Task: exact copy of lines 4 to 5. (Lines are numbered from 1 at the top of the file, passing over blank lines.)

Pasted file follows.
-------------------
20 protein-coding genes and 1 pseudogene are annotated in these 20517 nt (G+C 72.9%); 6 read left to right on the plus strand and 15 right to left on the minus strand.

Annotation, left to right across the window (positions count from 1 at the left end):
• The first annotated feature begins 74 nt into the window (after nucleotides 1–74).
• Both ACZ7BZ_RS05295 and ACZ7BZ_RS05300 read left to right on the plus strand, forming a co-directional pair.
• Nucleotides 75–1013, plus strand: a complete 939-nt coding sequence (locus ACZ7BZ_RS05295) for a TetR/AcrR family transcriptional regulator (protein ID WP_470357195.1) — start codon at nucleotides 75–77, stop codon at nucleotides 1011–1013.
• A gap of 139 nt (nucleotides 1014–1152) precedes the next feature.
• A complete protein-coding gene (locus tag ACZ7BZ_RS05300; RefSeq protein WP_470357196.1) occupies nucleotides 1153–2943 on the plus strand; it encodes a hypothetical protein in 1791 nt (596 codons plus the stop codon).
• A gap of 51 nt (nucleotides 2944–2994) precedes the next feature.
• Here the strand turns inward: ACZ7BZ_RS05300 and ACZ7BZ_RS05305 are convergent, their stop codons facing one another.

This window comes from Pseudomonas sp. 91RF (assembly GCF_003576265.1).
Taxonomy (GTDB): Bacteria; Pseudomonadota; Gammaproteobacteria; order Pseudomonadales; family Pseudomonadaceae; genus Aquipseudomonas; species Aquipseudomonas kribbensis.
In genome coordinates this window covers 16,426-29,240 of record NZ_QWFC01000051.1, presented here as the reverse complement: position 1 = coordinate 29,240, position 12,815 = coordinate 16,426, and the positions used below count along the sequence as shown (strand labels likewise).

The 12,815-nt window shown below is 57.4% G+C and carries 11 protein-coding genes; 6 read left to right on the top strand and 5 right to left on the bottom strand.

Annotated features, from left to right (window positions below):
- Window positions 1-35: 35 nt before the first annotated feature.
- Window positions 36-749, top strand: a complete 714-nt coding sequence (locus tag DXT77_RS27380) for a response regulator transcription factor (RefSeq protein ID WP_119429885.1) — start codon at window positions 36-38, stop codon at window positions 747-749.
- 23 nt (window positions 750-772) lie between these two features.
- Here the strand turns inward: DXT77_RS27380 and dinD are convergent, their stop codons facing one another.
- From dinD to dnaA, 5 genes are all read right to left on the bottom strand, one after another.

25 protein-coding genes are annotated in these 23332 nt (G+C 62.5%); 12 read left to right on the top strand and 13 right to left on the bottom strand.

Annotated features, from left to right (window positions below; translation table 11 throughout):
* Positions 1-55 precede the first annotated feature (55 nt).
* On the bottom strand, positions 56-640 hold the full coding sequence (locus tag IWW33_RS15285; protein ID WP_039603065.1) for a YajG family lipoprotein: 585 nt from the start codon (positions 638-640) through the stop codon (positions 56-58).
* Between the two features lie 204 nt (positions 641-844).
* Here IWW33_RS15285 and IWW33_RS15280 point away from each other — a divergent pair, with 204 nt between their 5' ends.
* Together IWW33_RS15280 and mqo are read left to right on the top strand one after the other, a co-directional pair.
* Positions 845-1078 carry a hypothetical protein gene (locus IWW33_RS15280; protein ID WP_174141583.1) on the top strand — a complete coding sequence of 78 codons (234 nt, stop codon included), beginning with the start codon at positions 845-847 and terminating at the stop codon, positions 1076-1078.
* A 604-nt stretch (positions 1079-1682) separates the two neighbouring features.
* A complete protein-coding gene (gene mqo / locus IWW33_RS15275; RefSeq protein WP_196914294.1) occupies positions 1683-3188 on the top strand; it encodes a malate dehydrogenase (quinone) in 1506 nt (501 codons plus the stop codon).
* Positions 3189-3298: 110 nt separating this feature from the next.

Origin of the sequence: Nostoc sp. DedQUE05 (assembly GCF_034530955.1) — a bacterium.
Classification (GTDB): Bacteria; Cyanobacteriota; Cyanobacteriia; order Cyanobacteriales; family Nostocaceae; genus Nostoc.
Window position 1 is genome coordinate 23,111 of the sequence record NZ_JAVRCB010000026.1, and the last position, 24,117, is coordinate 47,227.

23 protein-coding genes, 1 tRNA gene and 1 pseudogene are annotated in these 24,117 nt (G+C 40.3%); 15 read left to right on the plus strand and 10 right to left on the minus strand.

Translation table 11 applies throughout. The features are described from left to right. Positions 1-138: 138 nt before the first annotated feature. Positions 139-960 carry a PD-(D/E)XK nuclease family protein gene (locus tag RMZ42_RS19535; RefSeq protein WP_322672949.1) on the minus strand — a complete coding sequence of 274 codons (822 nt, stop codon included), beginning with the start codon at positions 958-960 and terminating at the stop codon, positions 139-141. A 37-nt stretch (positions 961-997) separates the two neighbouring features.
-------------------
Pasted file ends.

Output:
• Both ACZ7BZ_RS05295 and ACZ7BZ_RS05300 read left to right on the plus strand, forming a co-directional pair.
• Nucleotides 75–1013, plus strand: a complete 939-nt coding sequence (locus ACZ7BZ_RS05295) for a TetR/AcrR family transcriptional regulator (protein ID WP_470357195.1) — start codon at nucleotides 75–77, stop codon at nucleotides 1011–1013.